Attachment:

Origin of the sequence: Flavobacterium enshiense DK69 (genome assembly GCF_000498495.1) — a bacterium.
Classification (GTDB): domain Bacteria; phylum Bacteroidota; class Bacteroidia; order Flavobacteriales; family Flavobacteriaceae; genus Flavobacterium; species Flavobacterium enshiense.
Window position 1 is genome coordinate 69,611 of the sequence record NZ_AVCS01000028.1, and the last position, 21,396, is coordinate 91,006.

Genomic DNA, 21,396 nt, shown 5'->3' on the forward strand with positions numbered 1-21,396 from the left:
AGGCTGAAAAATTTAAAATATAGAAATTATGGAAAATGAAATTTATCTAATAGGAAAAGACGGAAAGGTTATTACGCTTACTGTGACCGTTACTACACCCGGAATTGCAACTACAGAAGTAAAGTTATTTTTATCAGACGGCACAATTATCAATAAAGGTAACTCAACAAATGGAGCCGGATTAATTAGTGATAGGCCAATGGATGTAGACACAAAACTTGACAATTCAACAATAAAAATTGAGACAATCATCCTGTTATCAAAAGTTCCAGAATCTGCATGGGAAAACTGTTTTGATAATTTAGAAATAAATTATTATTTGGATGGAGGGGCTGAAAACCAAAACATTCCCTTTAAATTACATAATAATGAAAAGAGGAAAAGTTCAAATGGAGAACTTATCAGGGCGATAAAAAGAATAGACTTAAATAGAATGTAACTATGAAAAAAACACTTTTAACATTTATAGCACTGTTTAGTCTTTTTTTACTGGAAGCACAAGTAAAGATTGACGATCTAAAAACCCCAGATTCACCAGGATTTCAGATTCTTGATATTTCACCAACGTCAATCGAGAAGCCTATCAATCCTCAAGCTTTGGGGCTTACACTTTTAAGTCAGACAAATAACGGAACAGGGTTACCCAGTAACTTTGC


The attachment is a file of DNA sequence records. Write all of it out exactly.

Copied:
Origin of the sequence: Flavobacterium enshiense DK69 (genome assembly GCF_000498495.1) — a bacterium.
Classification (GTDB): domain Bacteria; phylum Bacteroidota; class Bacteroidia; order Flavobacteriales; family Flavobacteriaceae; genus Flavobacterium; species Flavobacterium enshiense.
Window position 1 is genome coordinate 69,611 of the sequence record NZ_AVCS01000028.1, and the last position, 21,396, is coordinate 91,006.

Genomic DNA, 21,396 nt, shown 5'->3' on the forward strand with positions numbered 1-21,396 from the left:
AGGCTGAAAAATTTAAAATATAGAAATTATGGAAAATGAAATTTATCTAATAGGAAAAGACGGAAAGGTTATTACGCTTACTGTGACCGTTACTACACCCGGAATTGCAACTACAGAAGTAAAGTTATTTTTATCAGACGGCACAATTATCAATAAAGGTAACTCAACAAATGGAGCCGGATTAATTAGTGATAGGCCAATGGATGTAGACACAAAACTTGACAATTCAACAATAAAAATTGAGACAATCATCCTGTTATCAAAAGTTCCAGAATCTGCATGGGAAAACTGTTTTGATAATTTAGAAATAAATTATTATTTGGATGGAGGGGCTGAAAACCAAAACATTCCCTTTAAATTACATAATAATGAAAAGAGGAAAAGTTCAAATGGAGAACTTATCAGGGCGATAAAAAGAATAGACTTAAATAGAATGTAACTATGAAAAAAACACTTTTAACATTTATAGCACTGTTTAGTCTTTTTTTACTGGAAGCACAAGTAAAGATTGACGATCTAAAAACCCCAGATTCACCAGGATTTCAGATTCTTGATATTTCACCAACGTCAATCGAGAAGCCTATCAATCCTCAAGCTTTGGGGCTTACACTTTTAAGTCAGACAAATAACGGAACAGGGTTACCCAGTAACTTTGC